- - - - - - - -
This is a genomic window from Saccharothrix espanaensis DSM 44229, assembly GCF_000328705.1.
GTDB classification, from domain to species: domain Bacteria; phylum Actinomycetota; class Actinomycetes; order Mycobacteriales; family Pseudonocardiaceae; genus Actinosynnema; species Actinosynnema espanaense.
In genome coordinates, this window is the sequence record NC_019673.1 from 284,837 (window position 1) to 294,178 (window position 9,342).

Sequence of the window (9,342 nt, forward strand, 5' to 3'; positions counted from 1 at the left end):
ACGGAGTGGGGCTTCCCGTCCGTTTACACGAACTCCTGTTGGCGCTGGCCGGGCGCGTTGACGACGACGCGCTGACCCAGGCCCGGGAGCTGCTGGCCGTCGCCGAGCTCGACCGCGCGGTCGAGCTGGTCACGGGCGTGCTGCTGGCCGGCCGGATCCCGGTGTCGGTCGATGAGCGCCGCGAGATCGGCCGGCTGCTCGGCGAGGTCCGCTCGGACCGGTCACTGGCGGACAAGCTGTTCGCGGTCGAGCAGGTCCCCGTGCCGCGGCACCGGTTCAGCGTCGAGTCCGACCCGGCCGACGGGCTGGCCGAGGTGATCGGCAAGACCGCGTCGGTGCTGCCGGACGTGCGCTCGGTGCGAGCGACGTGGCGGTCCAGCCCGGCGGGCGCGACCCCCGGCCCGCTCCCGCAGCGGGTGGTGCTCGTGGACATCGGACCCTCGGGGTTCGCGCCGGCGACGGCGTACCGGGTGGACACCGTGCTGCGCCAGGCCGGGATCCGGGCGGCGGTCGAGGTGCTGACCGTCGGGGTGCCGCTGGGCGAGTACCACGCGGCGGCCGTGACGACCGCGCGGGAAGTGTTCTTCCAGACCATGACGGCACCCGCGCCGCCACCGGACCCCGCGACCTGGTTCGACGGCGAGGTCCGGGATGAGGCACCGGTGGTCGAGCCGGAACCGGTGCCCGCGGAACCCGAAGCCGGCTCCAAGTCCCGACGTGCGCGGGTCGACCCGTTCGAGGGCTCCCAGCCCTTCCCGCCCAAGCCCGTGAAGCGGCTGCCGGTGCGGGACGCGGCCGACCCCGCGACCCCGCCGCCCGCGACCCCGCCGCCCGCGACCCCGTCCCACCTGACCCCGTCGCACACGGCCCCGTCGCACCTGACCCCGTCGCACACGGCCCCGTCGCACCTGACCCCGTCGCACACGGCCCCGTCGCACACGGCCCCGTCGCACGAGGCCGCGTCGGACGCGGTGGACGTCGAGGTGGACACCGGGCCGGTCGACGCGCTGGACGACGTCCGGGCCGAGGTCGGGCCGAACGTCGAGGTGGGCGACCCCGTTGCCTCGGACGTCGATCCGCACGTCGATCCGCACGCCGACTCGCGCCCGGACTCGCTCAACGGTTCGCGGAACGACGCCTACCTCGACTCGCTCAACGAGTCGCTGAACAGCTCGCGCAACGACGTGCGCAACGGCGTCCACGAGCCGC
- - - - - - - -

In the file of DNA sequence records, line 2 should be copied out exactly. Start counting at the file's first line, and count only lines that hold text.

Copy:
GTDB classification, from domain to species: domain Bacteria; phylum Actinomycetota; class Actinomycetes; order Mycobacteriales; family Pseudonocardiaceae; genus Actinosynnema; species Actinosynnema espanaense.